He could not wait to get behind the wheel of the car and start driving. I had known Caleb would be different than my oldest, who was always the cautious one. JJ had taken his time with learning to walk, not willing to try it until he was fifteen months old. He did everything with careful consideration before attempting anything new. He was the same way with driving. He took his time, but we did not have to spend much time in the parking lots before I felt he was ready for the main road. He even drove the entire way home after passing his permit test. It took him over two years to finally get his license, and now he is driving (my car!) all the time. I worry about him, but know that he is still the cautious one, and hopefully will remain that way for life.
Caleb is a different child. He always threw caution to the wind. It was jump first and then consider his next move as he plummeted to the ground. Sometimes it happened seven or eight times before he realized he should do something different in order to protect himself. I had no idea what that might mean the first time he got behind the wheel, but then again, with his huge flipper of a foot, I wondered what might happen when he pressed the gas pedal for the very first time.
He passed his permit test with flying colors, but he did not drive home that day. It was not until after business hours that we went to the empty parking lots of some businesses and I let him climb into the driver's seat. I sat in the passenger's side and began instructing him on all that he needed to know in order to drive for the first time.
"Okay, Caleb, first of all, make sure you put your seat belt on, which is very important. Plus it is the law. Next, you need to adjust your mirrors to make sure you can see behind you as well as along the sides of the car."
Caleb proceeded to do all these things accordingly and I went on. "Now, to make the car go you need to press the gas..."
Suddenly the car revved into high gear, but we did not go anywhere as he pressed the pedal before I even finished speaking.
"Caleb!" I hollered. "You need to listen to all of the instructions before you even try to go!"
He glanced at me sheepishly. "I had no idea the pedal was so easy to push!"
I continued. "Now, BEFORE you put your foot on the gas, you need to put your foot on the brake and shift the car into drive." I waited for a second and glanced down at his feet. "Um, Caleb, you need to use your right foot on the brake, not your left. You never use your left foot while driving. The only time you use your left is in a standard car, but that is not what you are driving right now. This is an automatic."
Caleb looked at me aghast. "What do you mean I can't use my left foot? What is it supposed to do, just sit there not doing anything?"
"Yes, it just sits there. Move it as far away from the pedals as you can so it doesn't even try to get in the way."
"But it feels so weird sitting over here not doing anything."
"Trust me, it'll get used to it."
He shrugged, still not sure he liked the idea, but was slowly taking in everything he needed to learn.
"Okay, not put the car into gear, but take it S-L-O-W-L-Y, Caleb. There is no rush here."
I went on to explain a few more things and then finally he stepped on the gas and we inched forward. We drove around the first time without a hitch, but then it came time to stop. He hit the brake a little too hard and I flew back against the seat. He laughed nervously. "I guess I need to work on my stops, don't I?" he said.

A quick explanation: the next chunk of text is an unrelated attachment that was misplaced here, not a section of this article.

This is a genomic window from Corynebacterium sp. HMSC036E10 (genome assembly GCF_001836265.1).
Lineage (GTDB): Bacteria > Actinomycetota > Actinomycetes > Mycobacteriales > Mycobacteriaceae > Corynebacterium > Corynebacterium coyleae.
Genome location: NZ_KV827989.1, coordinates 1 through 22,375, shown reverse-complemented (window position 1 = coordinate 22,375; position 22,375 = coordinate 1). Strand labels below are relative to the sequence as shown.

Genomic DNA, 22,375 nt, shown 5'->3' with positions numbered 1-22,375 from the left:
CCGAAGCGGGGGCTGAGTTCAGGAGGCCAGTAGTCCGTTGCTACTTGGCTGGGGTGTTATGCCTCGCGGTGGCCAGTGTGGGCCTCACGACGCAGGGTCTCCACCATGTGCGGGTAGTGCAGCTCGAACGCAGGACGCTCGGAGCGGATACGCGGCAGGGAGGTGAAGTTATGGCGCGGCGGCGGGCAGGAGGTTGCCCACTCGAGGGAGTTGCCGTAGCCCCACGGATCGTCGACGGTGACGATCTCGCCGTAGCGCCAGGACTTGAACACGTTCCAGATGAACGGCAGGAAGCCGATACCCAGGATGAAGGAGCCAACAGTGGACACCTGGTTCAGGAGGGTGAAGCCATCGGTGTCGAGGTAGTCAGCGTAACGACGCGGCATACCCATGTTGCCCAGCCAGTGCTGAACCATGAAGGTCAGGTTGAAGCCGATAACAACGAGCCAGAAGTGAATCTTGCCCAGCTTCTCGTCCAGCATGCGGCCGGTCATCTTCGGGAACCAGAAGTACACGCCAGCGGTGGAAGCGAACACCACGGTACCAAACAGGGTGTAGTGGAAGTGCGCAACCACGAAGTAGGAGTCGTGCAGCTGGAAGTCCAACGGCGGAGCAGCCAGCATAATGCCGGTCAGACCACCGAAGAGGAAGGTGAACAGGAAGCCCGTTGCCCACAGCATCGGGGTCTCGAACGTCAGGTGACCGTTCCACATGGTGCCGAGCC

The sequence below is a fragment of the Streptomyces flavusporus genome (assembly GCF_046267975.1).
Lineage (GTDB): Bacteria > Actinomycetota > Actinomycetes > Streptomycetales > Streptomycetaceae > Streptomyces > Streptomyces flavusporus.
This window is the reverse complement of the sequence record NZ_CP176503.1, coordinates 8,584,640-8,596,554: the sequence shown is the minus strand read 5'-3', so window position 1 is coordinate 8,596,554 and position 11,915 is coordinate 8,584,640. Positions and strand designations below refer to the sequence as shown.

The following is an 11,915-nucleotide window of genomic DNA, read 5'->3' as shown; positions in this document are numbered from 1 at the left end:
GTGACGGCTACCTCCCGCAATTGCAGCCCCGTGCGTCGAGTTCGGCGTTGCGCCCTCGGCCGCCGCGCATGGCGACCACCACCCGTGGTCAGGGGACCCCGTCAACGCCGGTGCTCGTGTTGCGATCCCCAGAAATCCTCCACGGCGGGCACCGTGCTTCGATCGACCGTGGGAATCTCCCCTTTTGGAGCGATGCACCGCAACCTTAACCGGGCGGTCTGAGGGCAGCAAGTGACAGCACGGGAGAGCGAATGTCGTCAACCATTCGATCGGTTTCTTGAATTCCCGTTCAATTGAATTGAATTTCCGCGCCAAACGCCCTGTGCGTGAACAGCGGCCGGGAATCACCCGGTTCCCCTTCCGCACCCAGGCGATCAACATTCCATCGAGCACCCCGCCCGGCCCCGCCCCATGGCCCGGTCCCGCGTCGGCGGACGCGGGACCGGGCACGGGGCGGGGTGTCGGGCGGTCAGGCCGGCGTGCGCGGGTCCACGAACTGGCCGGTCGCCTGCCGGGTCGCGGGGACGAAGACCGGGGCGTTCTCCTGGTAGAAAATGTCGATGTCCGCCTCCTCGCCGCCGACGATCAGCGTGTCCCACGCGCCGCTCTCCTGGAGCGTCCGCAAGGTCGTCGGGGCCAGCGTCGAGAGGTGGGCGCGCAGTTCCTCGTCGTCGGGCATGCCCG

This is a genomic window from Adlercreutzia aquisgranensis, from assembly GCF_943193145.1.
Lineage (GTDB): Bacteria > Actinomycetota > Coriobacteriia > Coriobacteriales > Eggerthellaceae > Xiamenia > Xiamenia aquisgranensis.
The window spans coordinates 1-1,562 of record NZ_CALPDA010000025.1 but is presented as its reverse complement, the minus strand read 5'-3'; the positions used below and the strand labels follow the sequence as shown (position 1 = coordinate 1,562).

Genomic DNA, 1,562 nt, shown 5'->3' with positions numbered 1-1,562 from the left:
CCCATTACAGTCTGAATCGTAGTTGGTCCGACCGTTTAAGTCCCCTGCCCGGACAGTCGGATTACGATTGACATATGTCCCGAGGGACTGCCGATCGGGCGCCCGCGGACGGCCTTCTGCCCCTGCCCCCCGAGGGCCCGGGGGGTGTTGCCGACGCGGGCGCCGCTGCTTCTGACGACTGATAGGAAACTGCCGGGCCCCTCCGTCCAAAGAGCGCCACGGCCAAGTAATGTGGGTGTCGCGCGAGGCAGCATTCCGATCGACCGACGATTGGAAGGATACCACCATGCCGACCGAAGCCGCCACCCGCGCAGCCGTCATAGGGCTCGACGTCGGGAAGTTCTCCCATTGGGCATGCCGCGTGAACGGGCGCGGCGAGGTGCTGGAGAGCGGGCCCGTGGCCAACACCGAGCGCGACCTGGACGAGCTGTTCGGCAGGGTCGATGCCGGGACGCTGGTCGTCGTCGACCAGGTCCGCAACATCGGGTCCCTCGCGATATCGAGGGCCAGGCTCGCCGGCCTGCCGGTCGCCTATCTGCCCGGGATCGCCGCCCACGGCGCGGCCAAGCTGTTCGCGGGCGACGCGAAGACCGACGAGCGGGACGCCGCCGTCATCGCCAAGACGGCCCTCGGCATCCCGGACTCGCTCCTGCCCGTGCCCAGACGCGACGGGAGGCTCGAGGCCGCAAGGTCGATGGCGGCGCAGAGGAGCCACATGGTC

Holding onto the handle over my door, I grinned nervously and told him, "You will learn, Caleb. These things come over time. That is why we are practicing in the parking lot though."
We crept around the lot, practicing stops and turns, and at one point he turned to me and said, "Mom, this is so different than Need for Speed. I had not idea driving was so hard! There is so much to remember!"
After learning that Need for Speed was a car chase game, I agreed with him 100% - video games are not the way to learn to drive. There is nothing realistic about any of them, and once you experience a real crash you quickly realize you do not bounce back onto the road again as if nothing ever happened. At least that is my experience...hopefully he will not learn that any time soon.
So, around and around we went, each stop getting a little better, and each practice turn getting a little better, though he kept saying how awkward it was that his left foot had to remain motionless on the side.
"How do you drive on long trips like this? Doesn't your foot fall asleep? Driving is so hard! There are so many things I have to pay attention to! I'm definitely not ready for the road yet."
I was glad he felt like that. By the time I had him climb out of the driver's seat so I could get in, I was a bit frazzled, but hoped I looked calm to him. I hate being the nagging parent who constantly has bad things to say about everything their child does, but when it comes to putting my life into my child's hands, it means a completely different thing. Needless to say we have taken our time with him, sticking to parking lots for quite a while, something I probably will continue to do until he is thirty years old. Joe has let him drive on the back roads a few times, but the last time there was a scare and I have not heard Caleb ask to go driving for quite some time now. I know it will happen again, probably sooner than later, but parking lots are my friends. Besides, I have three more up and coming drivers that I need to teach how to drive after Caleb....I think parking lots are a great place to learn.